The local Orange-Chatham Sierra Club participates in the local election process two ways: endorsing candidates and sponsoring a forum.

Last Sunday, Chairman Bernadette Pelissier, Political Chair Loren Hintz and member Matthew Scheer interviewed me on behalf of the Sierra Club to determine if I qualified for an endorsement.

Questions spanned local zoning policy, a discussion of good and bad infill, personal commitment to environmental protection and Carolina North.

Folks that read CitizenWill already have a good idea about where I stand on many of these issues.

Surprisingly some issues, like local waste management, the trash transfer station and Rogers Road community’s complaints, our storm water utility policy or in-town open space preservation didn’t make the list. Of course, you can only fit so much into a 45 minute interview.

I appreciate these members taking the time to review my thoughts on Carolina North, zoning policy, pragmatic carbon reduction strategies, transit, etc. (I tried to cram way too much into my answers and digressions).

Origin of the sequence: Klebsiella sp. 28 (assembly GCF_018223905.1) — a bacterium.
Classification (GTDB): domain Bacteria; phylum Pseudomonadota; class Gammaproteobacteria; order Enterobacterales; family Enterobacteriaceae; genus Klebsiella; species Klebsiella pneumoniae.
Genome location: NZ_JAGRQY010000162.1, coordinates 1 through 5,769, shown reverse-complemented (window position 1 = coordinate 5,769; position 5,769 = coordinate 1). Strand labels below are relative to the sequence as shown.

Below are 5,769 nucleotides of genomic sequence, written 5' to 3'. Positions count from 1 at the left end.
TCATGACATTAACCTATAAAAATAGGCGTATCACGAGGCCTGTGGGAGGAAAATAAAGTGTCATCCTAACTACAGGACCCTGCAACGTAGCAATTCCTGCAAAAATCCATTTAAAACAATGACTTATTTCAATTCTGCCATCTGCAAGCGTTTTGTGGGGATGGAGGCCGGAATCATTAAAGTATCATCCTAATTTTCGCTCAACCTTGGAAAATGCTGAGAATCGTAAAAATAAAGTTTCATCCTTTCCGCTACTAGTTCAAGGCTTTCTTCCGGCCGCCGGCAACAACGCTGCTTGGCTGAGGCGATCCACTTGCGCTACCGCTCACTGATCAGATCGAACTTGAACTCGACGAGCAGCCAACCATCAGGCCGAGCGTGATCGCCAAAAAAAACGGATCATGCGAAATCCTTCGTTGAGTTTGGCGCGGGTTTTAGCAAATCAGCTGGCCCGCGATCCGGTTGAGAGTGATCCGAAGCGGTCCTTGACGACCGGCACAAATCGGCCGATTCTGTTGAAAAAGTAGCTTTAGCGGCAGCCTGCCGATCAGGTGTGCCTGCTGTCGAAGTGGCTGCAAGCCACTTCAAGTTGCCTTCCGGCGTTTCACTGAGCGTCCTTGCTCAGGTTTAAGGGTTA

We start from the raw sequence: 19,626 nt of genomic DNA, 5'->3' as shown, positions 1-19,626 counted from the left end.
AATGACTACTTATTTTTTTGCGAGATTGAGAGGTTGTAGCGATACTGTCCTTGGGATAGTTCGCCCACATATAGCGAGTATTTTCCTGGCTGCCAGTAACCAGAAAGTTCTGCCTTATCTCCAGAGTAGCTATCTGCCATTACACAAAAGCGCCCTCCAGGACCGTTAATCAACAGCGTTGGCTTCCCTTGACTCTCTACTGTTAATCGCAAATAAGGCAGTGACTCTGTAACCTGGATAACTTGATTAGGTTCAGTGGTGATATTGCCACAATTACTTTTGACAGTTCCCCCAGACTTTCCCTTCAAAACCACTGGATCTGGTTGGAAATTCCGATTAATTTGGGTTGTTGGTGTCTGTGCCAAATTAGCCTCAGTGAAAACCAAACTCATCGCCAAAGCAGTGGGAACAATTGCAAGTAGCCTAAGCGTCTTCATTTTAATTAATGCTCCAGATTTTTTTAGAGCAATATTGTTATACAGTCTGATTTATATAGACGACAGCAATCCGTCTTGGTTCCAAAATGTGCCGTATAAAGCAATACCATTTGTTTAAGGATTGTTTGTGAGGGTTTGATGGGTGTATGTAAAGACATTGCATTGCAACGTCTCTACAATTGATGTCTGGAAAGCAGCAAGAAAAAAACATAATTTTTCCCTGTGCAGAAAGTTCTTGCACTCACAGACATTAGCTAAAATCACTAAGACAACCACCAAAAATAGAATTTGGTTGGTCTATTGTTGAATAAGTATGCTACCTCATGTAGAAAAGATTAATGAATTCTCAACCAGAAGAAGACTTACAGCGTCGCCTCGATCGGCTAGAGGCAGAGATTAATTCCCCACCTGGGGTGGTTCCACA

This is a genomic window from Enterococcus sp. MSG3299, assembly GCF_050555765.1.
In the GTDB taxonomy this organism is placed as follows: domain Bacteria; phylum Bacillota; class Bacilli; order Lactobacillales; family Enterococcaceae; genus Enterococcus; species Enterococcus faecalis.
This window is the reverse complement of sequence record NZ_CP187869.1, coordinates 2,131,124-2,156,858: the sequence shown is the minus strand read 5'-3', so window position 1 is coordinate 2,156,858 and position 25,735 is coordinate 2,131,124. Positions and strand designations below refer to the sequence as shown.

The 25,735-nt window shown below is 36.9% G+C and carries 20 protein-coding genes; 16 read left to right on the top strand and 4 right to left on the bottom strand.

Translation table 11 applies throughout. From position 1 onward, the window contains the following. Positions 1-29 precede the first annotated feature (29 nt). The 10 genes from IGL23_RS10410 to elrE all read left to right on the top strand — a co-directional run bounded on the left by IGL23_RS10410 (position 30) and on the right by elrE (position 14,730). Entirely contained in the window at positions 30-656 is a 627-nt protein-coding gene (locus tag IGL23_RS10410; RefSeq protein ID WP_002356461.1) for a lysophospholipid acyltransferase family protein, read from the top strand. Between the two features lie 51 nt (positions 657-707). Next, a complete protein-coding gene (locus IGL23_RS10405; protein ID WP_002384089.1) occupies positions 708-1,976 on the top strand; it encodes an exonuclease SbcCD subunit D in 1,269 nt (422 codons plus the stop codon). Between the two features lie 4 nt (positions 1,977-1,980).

The Chapel Hill forum takes place next Tuesday, September 25th, 7-9pm at the Chapel Hill Town Hall. The event will be broadcast on our local public access channel.

In 2005 I did secure the local club’s enthusiastic endorsement. Here’s what they said two years ago:

Will Raymond has been one of the most outspoken and effective citizen activists in Chapel Hill in recent years. We look forward to him using his talents to advocate for the environment as a member of Town Council. In particular we are excited about his initiatives to promote energy efficiency in town buildings. He will also work to protect lesser known creeks in the Chapel Hill area and to minimize the number of single occupancy vehicles causing air pollution and traffic congestion at Carolina North.